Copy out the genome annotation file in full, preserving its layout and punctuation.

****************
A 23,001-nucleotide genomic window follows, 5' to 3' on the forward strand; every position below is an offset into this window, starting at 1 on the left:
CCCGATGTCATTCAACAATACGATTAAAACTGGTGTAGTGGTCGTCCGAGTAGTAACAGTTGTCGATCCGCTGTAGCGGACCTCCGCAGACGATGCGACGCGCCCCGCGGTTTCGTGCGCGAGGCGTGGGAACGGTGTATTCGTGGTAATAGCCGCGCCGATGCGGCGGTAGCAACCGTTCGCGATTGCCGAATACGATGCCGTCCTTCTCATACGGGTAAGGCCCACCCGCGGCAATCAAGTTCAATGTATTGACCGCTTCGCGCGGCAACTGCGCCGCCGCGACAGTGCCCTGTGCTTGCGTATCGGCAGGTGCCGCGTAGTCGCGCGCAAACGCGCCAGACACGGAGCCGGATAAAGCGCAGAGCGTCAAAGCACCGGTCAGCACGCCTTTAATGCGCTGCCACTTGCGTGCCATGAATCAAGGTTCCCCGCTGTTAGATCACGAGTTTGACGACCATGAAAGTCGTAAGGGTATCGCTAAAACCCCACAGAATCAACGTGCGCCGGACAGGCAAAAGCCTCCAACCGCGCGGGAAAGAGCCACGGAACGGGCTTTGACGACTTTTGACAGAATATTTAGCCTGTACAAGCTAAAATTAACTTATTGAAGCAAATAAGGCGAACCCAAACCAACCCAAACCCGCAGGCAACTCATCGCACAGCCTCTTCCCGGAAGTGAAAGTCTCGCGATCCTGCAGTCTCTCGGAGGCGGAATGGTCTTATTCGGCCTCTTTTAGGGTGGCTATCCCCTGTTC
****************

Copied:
A 23,001-nucleotide genomic window follows, 5' to 3' on the forward strand; every position below is an offset into this window, starting at 1 on the left:
CCCGATGTCATTCAACAATACGATTAAAACTGGTGTAGTGGTCGTCCGAGTAGTAACAGTTGTCGATCCGCTGTAGCGGACCTCCGCAGACGATGCGACGCGCCCCGCGGTTTCGTGCGCGAGGCGTGGGAACGGTGTATTCGTGGTAATAGCCGCGCCGATGCGGCGGTAGCAACCGTTCGCGATTGCCGAATACGATGCCGTCCTTCTCATACGGGTAAGGCCCACCCGCGGCAATCAAGTTCAATGTATTGACCGCTTCGCGCGGCAACTGCGCCGCCGCGACAGTGCCCTGTGCTTGCGTATCGGCAGGTGCCGCGTAGTCGCGCGCAAACGCGCCAGACACGGAGCCGGATAAAGCGCAGAGCGTCAAAGCACCGGTCAGCACGCCTTTAATGCGCTGCCACTTGCGTGCCATGAATCAAGGTTCCCCGCTGTTAGATCACGAGTTTGACGACCATGAAAGTCGTAAGGGTATCGCTAAAACCCCACAGAATCAACGTGCGCCGGACAGGCAAAAGCCTCCAACCGCGCGGGAAAGAGCCACGGAACGGGCTTTGACGACTTTTGACAGAATATTTAGCCTGTACAAGCTAAAATTAACTTATTGAAGCAAATAAGGCGAACCCAAACCAACCCAAACCCGCAGGCAACTCATCGCACAGCCTCTTCCCGGAAGTGAAAGTCTCGCGATCCTGCAGTCTCTCGGAGGCGGAATGGTCTTATTCGGCCTCTTTTAGGGTGGCTATCCCCTGTTC